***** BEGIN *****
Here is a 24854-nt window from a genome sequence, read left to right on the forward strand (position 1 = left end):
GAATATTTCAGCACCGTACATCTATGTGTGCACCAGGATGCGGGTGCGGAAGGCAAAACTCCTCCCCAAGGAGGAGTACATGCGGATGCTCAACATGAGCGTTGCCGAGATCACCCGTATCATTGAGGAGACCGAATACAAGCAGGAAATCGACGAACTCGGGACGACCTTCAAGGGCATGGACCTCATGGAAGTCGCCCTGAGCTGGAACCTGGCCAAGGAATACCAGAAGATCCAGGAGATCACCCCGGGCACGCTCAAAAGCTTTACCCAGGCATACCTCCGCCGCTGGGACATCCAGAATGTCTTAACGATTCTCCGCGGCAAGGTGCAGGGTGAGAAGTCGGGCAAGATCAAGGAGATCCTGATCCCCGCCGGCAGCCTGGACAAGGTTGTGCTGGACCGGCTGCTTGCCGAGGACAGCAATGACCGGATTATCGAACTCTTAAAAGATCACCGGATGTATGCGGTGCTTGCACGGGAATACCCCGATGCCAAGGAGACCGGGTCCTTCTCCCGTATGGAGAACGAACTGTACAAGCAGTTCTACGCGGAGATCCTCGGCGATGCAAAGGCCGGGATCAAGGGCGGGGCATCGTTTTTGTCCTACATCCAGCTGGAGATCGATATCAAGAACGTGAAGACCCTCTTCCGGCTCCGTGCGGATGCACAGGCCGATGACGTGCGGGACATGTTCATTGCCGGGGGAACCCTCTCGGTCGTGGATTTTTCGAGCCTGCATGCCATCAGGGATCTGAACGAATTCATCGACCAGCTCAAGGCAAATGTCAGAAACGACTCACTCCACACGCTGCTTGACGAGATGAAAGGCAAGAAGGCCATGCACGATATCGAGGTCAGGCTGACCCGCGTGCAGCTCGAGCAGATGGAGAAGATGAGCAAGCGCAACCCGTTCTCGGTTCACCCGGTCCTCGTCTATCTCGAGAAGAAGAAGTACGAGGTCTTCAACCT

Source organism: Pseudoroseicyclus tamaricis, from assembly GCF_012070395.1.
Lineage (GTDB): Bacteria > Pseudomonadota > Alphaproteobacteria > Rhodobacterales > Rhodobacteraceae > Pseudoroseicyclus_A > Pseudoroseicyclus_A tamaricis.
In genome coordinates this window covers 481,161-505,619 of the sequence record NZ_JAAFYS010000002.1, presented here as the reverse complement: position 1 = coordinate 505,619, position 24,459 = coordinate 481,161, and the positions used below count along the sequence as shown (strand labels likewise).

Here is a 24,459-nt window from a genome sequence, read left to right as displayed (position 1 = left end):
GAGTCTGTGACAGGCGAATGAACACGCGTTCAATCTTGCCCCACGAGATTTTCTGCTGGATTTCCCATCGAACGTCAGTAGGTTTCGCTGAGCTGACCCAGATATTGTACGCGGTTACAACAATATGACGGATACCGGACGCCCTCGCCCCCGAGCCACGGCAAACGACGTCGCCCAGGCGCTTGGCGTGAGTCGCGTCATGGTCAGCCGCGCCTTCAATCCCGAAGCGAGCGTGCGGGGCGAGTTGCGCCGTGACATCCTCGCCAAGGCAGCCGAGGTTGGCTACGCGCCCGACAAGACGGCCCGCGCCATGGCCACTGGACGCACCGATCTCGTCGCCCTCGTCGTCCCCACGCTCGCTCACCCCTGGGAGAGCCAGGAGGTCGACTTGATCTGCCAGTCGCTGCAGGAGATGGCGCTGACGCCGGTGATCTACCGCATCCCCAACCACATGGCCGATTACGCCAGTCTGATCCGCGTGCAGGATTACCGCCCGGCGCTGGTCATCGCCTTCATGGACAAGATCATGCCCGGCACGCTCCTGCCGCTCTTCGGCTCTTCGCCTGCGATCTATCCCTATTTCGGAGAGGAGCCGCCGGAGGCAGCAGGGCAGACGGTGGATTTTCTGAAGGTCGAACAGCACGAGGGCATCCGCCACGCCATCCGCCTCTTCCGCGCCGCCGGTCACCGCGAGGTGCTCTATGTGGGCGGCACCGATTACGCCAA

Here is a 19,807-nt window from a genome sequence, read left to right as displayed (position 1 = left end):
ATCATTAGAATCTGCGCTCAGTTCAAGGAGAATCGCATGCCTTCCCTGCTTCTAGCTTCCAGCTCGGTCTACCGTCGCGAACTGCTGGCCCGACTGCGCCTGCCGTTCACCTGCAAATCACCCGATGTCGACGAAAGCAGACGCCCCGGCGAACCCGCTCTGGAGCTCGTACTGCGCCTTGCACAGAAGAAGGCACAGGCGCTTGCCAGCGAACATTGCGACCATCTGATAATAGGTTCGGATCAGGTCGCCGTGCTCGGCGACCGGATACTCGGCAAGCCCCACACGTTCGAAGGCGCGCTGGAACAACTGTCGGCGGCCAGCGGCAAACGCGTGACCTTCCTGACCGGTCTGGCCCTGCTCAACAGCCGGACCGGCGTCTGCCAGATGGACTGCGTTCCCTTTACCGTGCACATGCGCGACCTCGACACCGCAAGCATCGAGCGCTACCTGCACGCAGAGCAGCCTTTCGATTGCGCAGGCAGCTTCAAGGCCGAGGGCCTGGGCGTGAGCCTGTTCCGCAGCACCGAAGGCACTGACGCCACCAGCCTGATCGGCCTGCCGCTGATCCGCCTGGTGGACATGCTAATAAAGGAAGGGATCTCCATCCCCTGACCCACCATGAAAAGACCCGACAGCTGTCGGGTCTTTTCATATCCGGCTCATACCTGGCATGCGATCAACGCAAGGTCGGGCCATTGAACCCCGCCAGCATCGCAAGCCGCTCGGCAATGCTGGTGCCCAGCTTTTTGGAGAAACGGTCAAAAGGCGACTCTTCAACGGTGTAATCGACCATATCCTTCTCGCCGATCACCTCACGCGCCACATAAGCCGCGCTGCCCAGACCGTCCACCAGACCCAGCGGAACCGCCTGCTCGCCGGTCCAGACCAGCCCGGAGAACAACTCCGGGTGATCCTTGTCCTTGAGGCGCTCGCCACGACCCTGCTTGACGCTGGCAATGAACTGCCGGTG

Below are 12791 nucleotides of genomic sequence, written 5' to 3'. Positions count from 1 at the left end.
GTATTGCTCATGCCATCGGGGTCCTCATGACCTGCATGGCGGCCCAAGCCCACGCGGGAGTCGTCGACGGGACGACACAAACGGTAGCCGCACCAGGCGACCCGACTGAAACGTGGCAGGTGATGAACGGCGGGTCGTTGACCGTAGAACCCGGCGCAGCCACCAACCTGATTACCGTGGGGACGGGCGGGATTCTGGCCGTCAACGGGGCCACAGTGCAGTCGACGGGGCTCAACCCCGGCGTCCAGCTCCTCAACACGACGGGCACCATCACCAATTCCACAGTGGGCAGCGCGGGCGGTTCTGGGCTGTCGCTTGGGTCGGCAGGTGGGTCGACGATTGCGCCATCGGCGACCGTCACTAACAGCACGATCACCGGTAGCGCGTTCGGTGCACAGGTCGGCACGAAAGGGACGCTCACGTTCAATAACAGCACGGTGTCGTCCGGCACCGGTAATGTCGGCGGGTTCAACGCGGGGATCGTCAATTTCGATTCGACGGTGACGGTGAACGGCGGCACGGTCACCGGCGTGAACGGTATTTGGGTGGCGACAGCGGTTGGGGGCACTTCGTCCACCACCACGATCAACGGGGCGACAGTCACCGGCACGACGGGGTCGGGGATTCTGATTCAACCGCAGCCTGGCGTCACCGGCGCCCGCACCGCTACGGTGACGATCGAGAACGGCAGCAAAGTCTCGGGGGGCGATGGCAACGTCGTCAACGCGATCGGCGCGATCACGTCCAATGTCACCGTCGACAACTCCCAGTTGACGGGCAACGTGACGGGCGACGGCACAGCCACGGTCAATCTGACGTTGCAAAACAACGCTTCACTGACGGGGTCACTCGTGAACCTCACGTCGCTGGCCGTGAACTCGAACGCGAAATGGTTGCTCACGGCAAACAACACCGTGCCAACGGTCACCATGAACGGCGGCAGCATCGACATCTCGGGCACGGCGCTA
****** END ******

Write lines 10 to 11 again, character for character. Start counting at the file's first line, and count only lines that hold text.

Below are 12791 nucleotides of genomic sequence, written 5' to 3'. Positions count from 1 at the left end.
GTATTGCTCATGCCATCGGGGTCCTCATGACCTGCATGGCGGCCCAAGCCCACGCGGGAGTCGTCGACGGGACGACACAAACGGTAGCCGCACCAGGCGACCCGACTGAAACGTGGCAGGTGATGAACGGCGGGTCGTTGACCGTAGAACCCGGCGCAGCCACCAACCTGATTACCGTGGGGACGGGCGGGATTCTGGCCGTCAACGGGGCCACAGTGCAGTCGACGGGGCTCAACCCCGGCGTCCAGCTCCTCAACACGACGGGCACCATCACCAATTCCACAGTGGGCAGCGCGGGCGGTTCTGGGCTGTCGCTTGGGTCGGCAGGTGGGTCGACGATTGCGCCATCGGCGACCGTCACTAACAGCACGATCACCGGTAGCGCGTTCGGTGCACAGGTCGGCACGAAAGGGACGCTCACGTTCAATAACAGCACGGTGTCGTCCGGCACCGGTAATGTCGGCGGGTTCAACGCGGGGATCGTCAATTTCGATTCGACGGTGACGGTGAACGGCGGCACGGTCACCGGCGTGAACGGTATTTGGGTGGCGACAGCGGTTGGGGGCACTTCGTCCACCACCACGATCAACGGGGCGACAGTCACCGGCACGACGGGGTCGGGGATTCTGATTCAACCGCAGCCTGGCGTCACCGGCGCCCGCACCGCTACGGTGACGATCGAGAACGGCAGCAAAGTCTCGGGGGGCGATGGCAACGTCGTCAACGCGATCGGCGCGATCACGTCCAATGTCACCGTCGACAACTCCCAGTTGACGGGCAACGTGACGGGCGACGGCACAGCCACGGTCAATCTGACGTTGCAAAACAACGCTTCACTGACGGGGTCACTCGTGAACCTCACGTCGCTGGCCGTGAACTCGAACGCGAAATGGTTGCTCACGGCAAACAACACCGTGCCAACGGTCACCATGAACGGCGGCAGCATCGACATCTCGGGCACGGCGCTA